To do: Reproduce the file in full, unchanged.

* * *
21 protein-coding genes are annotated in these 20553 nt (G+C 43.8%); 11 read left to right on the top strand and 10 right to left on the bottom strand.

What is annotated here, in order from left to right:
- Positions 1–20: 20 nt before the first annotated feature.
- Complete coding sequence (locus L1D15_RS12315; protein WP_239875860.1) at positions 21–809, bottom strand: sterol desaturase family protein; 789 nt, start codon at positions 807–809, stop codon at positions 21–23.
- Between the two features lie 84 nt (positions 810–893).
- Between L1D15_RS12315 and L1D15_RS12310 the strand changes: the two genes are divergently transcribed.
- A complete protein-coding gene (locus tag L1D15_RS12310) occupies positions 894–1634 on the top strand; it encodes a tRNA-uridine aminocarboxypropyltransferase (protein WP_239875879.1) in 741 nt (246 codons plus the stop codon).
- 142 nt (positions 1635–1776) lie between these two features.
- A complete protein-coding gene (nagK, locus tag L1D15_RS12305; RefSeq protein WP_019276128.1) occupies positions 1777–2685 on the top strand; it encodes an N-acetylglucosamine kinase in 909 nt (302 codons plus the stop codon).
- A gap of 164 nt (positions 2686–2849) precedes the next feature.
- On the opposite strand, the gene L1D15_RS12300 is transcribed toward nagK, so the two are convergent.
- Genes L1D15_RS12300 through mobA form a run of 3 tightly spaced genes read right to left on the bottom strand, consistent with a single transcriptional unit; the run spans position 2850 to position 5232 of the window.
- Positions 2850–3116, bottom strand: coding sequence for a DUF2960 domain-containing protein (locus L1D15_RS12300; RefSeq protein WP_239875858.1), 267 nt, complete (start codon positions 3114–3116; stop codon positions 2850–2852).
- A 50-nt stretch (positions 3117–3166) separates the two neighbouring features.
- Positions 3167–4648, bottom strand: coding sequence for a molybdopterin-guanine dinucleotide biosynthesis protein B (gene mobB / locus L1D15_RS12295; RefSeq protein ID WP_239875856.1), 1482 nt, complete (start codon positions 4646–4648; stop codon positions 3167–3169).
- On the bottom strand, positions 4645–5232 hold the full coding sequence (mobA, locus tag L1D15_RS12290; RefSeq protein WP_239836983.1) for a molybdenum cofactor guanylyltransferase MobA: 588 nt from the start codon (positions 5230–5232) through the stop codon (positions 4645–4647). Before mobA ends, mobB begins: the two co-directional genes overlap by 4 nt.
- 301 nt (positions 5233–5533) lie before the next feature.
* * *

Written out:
21 protein-coding genes are annotated in these 20553 nt (G+C 43.8%); 11 read left to right on the top strand and 10 right to left on the bottom strand.

What is annotated here, in order from left to right:
- Positions 1–20: 20 nt before the first annotated feature.
- Complete coding sequence (locus L1D15_RS12315; protein WP_239875860.1) at positions 21–809, bottom strand: sterol desaturase family protein; 789 nt, start codon at positions 807–809, stop codon at positions 21–23.
- Between the two features lie 84 nt (positions 810–893).
- Between L1D15_RS12315 and L1D15_RS12310 the strand changes: the two genes are divergently transcribed.
- A complete protein-coding gene (locus tag L1D15_RS12310) occupies positions 894–1634 on the top strand; it encodes a tRNA-uridine aminocarboxypropyltransferase (protein WP_239875879.1) in 741 nt (246 codons plus the stop codon).
- 142 nt (positions 1635–1776) lie between these two features.
- A complete protein-coding gene (nagK, locus tag L1D15_RS12305; RefSeq protein WP_019276128.1) occupies positions 1777–2685 on the top strand; it encodes an N-acetylglucosamine kinase in 909 nt (302 codons plus the stop codon).
- A gap of 164 nt (positions 2686–2849) precedes the next feature.
- On the opposite strand, the gene L1D15_RS12300 is transcribed toward nagK, so the two are convergent.
- Genes L1D15_RS12300 through mobA form a run of 3 tightly spaced genes read right to left on the bottom strand, consistent with a single transcriptional unit; the run spans position 2850 to position 5232 of the window.
- Positions 2850–3116, bottom strand: coding sequence for a DUF2960 domain-containing protein (locus L1D15_RS12300; RefSeq protein WP_239875858.1), 267 nt, complete (start codon positions 3114–3116; stop codon positions 2850–2852).
- A 50-nt stretch (positions 3117–3166) separates the two neighbouring features.
- Positions 3167–4648, bottom strand: coding sequence for a molybdopterin-guanine dinucleotide biosynthesis protein B (gene mobB / locus L1D15_RS12295; RefSeq protein ID WP_239875856.1), 1482 nt, complete (start codon positions 4646–4648; stop codon positions 3167–3169).
- On the bottom strand, positions 4645–5232 hold the full coding sequence (mobA, locus tag L1D15_RS12290; RefSeq protein WP_239836983.1) for a molybdenum cofactor guanylyltransferase MobA: 588 nt from the start codon (positions 5230–5232) through the stop codon (positions 4645–4647). Before mobA ends, mobB begins: the two co-directional genes overlap by 4 nt.
- 301 nt (positions 5233–5533) lie before the next feature.